Report: States’ Choices Decide if Former Foster Youth Get Healthcare

Washington, D.C.—A little-known Affordable Care Act (ACA) provision has the potential to improve the health of young adults who often have significant health care needs and are more likely to be uninsured than their peers: former foster youth. But a new report finds that, like better-known ACA provisions, states’ implementation decisions will effectively determine whether these youth who have experienced abuse and neglect and spent time in foster care get access to the care they need. The Affordable Care Act and Youth Aging Out of Foster Care: New Opportunities and Strategies for Action recommends specific actions states can take to successfully enroll and cover youth under this provision.

The paper was co-authored by Dina Emam, research associate at The Urban Institute, and Olivia Golden, executive director of the Center for Law and Social Policy (CLASP). It was commissioned by the State Policy, Advocacy, and Reform Center, an initiative housed at the bipartisan children’s advocacy organization First Focus and funded by two philanthropies with long-standing track records of investment in preventing and effectively responding to child abuse and neglect: the Annie E. Casey Foundation and the Jim Casey Youth Opportunities Initiative.

“One of the most popular parts of health reform is coverage for kids up to age 26 on their parents’ insurance. The law affords equal treatment for youth who aged out of foster care, having spent time in care as a result of abuse or neglect,” said First Focus President Bruce Lesley.

The ACA requires states to provide Medicaid coverage for young adults under age 26 who “aged out” of foster care and were receiving Medicaid at that time. The provision took effect this year. Like the coverage for young adults up to age 26 on their parents’ policies, this requirement applies in all states—not just in states that have chosen to expand Medicaid.

Tens of thousands of young people who have aged out of foster care in recent years are now eligible for coverage.  Between 20,000 and 30,000 foster children typically age out of foster care each year, meaning that they reach the age at which foster care ends in their states without having been adopted, reunified with their parents, or placed with guardians. If effectively implemented, the ACA provision could cover nearly 100,000 young adults through 2017 alone.

The paper recommends eight steps states can take to maximize the provision’s reach and value:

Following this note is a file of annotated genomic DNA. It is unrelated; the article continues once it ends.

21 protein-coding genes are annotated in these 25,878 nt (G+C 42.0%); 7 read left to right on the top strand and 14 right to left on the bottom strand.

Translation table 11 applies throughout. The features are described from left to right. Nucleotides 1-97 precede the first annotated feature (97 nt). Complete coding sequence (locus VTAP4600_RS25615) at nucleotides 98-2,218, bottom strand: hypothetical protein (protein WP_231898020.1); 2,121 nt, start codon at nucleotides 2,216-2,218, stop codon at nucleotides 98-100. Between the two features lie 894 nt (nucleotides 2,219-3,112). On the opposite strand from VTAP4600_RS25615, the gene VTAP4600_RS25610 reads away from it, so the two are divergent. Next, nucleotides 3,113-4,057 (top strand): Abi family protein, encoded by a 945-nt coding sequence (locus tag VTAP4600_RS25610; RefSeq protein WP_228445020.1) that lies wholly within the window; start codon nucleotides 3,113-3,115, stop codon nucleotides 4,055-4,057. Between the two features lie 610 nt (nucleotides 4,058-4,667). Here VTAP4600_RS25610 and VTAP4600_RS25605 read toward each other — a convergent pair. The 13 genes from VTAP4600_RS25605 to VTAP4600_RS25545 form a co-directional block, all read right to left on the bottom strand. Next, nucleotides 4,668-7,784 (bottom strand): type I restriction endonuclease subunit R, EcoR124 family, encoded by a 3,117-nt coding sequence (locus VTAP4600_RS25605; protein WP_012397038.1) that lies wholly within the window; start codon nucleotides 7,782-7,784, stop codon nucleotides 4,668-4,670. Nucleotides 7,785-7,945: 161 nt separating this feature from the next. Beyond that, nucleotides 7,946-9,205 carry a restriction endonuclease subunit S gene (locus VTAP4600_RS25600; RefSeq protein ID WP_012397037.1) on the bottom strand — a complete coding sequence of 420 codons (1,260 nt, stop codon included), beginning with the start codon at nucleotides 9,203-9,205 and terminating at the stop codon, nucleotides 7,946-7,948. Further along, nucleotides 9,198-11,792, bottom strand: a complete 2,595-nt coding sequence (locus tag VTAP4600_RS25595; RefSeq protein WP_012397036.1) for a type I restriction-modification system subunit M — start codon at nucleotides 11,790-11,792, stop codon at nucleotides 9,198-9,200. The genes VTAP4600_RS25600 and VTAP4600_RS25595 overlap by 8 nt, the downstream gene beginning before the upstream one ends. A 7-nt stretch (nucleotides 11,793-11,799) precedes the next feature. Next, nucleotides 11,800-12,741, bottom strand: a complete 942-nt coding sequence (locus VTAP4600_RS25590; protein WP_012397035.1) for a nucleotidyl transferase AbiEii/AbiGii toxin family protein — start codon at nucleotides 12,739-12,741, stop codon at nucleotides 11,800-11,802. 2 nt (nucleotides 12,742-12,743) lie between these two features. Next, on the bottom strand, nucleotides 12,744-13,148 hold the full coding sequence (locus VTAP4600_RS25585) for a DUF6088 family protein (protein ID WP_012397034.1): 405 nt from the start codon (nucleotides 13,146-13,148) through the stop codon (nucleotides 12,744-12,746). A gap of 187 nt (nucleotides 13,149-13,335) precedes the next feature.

1. Automatically enroll children aging out of foster care this year;
  2. Coordinate child welfare and Medicaid agency outreach efforts to find and enroll former foster youths who aged out before 2014;
  3. Train Medicaid agency staff on the ACA’s special eligibility and benefits provisions for former foster youth;
  4. Train child welfare agency staff to help former foster youth – many of whom  have been uninsured their entire adult lives – get the care they need;
  5. Design Medicaid benefits that respond to the distinct health needs of former foster youth, by connecting Medicaid staff with child welfare agency staff;
  6. Recognize that former foster youth typically face extraordinarily unstable lives, and prioritize continuity in health care as a way to offer stability;
  7. Ensure that former foster youth who aged out of care in other states can cross state lines without becoming uninsured, and
  8. Explore strategies for ensuring that former foster youth who enter guardianship rather than aging out also can count on health insurance.

“This provision matters greatly to the life prospects of former foster youth, because the research shows that they experience disproportionate health and mental health challenges compared to other young adults,” said Golden.  “It is a particularly powerful example of the broader potential of the ACA to open doors for poor and vulnerable families, including those involved in the child welfare system, by treating medical and behavioral health problems that previously caused enormous suffering and hindered success in school, on the job, and as parents.”  

While the ACA provision is new, some states have experience to build on in implementing these steps.  For example, take step 1, automatic enrollment.  Urban Institute researchers studied states that implemented a similar (but much shorter) extension of health insurance to former foster youth under the so-called Chafee option, finding that states such as Louisiana, Massachusetts, and Washington, that automatically enrolled youth in Medicaid as they aged out, were more likely to keep them covered by health insurance than states that required youth to take extra steps. An early example of Step 7 is California where state law now extends Medicaid eligibility to otherwise-eligible young adults who aged out of foster care in other states.

“States can be heroes for young people facing incredible odds, but that means making the right policy choices,” said Lesley.

The Affordable Care Act and Youth Aging Out of Foster Care draws from Golden’s and Emam’s “How Health Care Reform Can Help Children and Families in the Child Welfare System: Options for Action.” The latter paper was published by the Urban Institute’s Low-Income Working Families project with support from the Annie E. Casey Foundation.